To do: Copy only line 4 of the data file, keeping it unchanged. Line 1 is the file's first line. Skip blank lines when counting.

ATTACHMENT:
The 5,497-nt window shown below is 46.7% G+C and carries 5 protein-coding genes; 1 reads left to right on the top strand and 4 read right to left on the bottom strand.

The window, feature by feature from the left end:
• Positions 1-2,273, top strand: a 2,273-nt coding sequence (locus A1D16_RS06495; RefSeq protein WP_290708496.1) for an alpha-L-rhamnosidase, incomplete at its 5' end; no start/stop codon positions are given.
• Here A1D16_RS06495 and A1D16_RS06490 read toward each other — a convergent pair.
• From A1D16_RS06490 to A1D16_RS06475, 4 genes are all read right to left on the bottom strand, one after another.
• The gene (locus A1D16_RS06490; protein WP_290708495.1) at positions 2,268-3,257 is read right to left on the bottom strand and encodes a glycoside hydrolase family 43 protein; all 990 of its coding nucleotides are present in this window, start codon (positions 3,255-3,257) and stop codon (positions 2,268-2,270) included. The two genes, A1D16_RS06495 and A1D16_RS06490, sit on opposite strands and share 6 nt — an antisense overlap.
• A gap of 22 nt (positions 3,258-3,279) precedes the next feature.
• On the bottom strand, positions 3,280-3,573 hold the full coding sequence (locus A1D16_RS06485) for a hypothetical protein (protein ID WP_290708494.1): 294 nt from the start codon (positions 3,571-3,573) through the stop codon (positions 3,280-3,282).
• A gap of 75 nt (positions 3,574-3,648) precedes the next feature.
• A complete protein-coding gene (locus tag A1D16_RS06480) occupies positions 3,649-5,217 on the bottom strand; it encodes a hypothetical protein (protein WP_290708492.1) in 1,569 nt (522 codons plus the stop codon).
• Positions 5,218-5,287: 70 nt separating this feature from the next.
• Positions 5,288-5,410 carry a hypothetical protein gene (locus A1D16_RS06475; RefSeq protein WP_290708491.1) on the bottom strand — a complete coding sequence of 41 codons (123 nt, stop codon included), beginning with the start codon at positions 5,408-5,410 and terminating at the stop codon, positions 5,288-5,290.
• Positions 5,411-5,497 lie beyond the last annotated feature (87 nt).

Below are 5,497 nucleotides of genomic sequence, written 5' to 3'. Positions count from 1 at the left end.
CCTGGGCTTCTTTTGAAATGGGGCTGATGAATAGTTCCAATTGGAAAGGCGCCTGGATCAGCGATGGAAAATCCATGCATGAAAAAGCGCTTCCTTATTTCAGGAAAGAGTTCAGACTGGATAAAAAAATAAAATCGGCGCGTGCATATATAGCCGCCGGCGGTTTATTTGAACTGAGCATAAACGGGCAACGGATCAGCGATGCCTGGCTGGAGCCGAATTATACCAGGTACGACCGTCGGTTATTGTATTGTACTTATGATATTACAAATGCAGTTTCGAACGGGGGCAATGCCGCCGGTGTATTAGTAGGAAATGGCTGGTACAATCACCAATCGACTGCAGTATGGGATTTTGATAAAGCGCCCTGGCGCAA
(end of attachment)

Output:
• Here A1D16_RS06495 and A1D16_RS06490 read toward each other — a convergent pair.